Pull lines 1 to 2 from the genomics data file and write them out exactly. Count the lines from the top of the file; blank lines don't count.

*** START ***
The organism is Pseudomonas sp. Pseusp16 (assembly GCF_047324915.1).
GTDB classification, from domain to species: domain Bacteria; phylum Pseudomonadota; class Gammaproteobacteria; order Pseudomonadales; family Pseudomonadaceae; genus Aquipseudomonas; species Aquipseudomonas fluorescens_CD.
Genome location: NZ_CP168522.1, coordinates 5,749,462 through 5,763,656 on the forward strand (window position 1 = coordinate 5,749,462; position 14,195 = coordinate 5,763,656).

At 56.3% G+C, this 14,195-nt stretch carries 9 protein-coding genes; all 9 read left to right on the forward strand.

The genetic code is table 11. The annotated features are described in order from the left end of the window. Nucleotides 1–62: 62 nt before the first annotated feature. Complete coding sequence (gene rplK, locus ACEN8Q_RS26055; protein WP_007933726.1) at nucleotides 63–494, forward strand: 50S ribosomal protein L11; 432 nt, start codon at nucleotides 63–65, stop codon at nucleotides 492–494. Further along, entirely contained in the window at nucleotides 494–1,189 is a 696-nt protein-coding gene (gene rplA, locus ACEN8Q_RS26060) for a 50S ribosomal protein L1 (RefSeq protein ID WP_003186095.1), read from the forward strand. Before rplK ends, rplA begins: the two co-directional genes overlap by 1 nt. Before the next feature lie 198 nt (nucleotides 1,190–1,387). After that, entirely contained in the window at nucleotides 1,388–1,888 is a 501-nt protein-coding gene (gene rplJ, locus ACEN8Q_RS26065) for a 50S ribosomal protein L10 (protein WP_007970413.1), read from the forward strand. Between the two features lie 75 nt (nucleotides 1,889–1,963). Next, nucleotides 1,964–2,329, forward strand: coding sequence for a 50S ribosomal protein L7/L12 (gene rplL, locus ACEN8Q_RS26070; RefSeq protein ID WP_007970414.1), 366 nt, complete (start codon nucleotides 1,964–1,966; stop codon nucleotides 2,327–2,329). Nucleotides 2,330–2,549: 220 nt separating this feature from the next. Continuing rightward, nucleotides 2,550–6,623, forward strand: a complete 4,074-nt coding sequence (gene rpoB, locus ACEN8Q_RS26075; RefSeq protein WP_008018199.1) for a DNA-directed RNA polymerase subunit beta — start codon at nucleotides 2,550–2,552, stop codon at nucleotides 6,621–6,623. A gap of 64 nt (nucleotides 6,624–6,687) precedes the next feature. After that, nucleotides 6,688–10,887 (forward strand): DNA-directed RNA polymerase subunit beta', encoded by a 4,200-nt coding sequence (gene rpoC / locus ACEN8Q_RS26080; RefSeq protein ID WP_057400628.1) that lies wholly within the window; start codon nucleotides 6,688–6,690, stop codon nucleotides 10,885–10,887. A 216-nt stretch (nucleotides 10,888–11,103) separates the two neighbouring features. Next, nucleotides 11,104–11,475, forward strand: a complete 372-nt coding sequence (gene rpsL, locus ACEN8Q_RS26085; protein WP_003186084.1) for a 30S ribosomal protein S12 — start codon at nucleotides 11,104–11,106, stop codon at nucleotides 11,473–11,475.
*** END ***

The organism is Pseudomonas sp. Pseusp16 (assembly GCF_047324915.1).
GTDB classification, from domain to species: domain Bacteria; phylum Pseudomonadota; class Gammaproteobacteria; order Pseudomonadales; family Pseudomonadaceae; genus Aquipseudomonas; species Aquipseudomonas fluorescens_CD.